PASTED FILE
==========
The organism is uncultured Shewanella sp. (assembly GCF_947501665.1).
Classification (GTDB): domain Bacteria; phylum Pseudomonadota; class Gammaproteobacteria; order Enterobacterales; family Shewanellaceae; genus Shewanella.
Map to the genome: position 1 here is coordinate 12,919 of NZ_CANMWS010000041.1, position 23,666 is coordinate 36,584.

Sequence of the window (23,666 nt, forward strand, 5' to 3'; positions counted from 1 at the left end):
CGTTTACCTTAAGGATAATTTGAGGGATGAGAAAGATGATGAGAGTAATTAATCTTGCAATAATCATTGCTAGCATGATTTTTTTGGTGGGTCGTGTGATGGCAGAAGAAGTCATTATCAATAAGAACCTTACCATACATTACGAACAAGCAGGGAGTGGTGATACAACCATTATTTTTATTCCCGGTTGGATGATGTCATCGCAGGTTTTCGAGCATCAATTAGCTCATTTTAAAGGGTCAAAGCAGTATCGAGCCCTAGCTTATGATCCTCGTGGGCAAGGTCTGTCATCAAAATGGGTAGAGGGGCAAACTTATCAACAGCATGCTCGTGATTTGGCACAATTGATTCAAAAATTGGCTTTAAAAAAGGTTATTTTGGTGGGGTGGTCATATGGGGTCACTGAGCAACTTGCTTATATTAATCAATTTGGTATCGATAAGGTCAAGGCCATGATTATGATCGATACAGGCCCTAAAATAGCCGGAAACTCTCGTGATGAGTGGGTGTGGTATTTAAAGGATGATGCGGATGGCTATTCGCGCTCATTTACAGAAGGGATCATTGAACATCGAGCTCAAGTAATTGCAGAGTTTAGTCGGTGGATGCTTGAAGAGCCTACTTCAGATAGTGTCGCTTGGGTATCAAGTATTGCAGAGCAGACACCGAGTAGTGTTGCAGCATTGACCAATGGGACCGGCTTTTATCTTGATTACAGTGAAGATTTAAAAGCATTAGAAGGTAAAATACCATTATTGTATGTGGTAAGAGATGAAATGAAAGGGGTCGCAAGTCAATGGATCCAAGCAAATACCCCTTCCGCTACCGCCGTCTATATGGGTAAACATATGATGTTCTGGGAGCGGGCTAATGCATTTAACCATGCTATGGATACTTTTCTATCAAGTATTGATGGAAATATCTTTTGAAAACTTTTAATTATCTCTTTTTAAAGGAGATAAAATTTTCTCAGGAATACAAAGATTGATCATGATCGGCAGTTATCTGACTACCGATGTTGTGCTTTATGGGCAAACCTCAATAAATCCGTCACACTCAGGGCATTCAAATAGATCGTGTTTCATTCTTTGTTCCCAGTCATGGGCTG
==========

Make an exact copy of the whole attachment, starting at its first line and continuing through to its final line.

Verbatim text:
The organism is uncultured Shewanella sp. (assembly GCF_947501665.1).
Classification (GTDB): domain Bacteria; phylum Pseudomonadota; class Gammaproteobacteria; order Enterobacterales; family Shewanellaceae; genus Shewanella.
Map to the genome: position 1 here is coordinate 12,919 of NZ_CANMWS010000041.1, position 23,666 is coordinate 36,584.

Sequence of the window (23,666 nt, forward strand, 5' to 3'; positions counted from 1 at the left end):
CGTTTACCTTAAGGATAATTTGAGGGATGAGAAAGATGATGAGAGTAATTAATCTTGCAATAATCATTGCTAGCATGATTTTTTTGGTGGGTCGTGTGATGGCAGAAGAAGTCATTATCAATAAGAACCTTACCATACATTACGAACAAGCAGGGAGTGGTGATACAACCATTATTTTTATTCCCGGTTGGATGATGTCATCGCAGGTTTTCGAGCATCAATTAGCTCATTTTAAAGGGTCAAAGCAGTATCGAGCCCTAGCTTATGATCCTCGTGGGCAAGGTCTGTCATCAAAATGGGTAGAGGGGCAAACTTATCAACAGCATGCTCGTGATTTGGCACAATTGATTCAAAAATTGGCTTTAAAAAAGGTTATTTTGGTGGGGTGGTCATATGGGGTCACTGAGCAACTTGCTTATATTAATCAATTTGGTATCGATAAGGTCAAGGCCATGATTATGATCGATACAGGCCCTAAAATAGCCGGAAACTCTCGTGATGAGTGGGTGTGGTATTTAAAGGATGATGCGGATGGCTATTCGCGCTCATTTACAGAAGGGATCATTGAACATCGAGCTCAAGTAATTGCAGAGTTTAGTCGGTGGATGCTTGAAGAGCCTACTTCAGATAGTGTCGCTTGGGTATCAAGTATTGCAGAGCAGACACCGAGTAGTGTTGCAGCATTGACCAATGGGACCGGCTTTTATCTTGATTACAGTGAAGATTTAAAAGCATTAGAAGGTAAAATACCATTATTGTATGTGGTAAGAGATGAAATGAAAGGGGTCGCAAGTCAATGGATCCAAGCAAATACCCCTTCCGCTACCGCCGTCTATATGGGTAAACATATGATGTTCTGGGAGCGGGCTAATGCATTTAACCATGCTATGGATACTTTTCTATCAAGTATTGATGGAAATATCTTTTGAAAACTTTTAATTATCTCTTTTTAAAGGAGATAAAATTTTCTCAGGAATACAAAGATTGATCATGATCGGCAGTTATCTGACTACCGATGTTGTGCTTTATGGGCAAACCTCAATAAATCCGTCACACTCAGGGCATTCAAATAGATCGTGTTTCATTCTTTGTTCCCAGTCATGGGCTG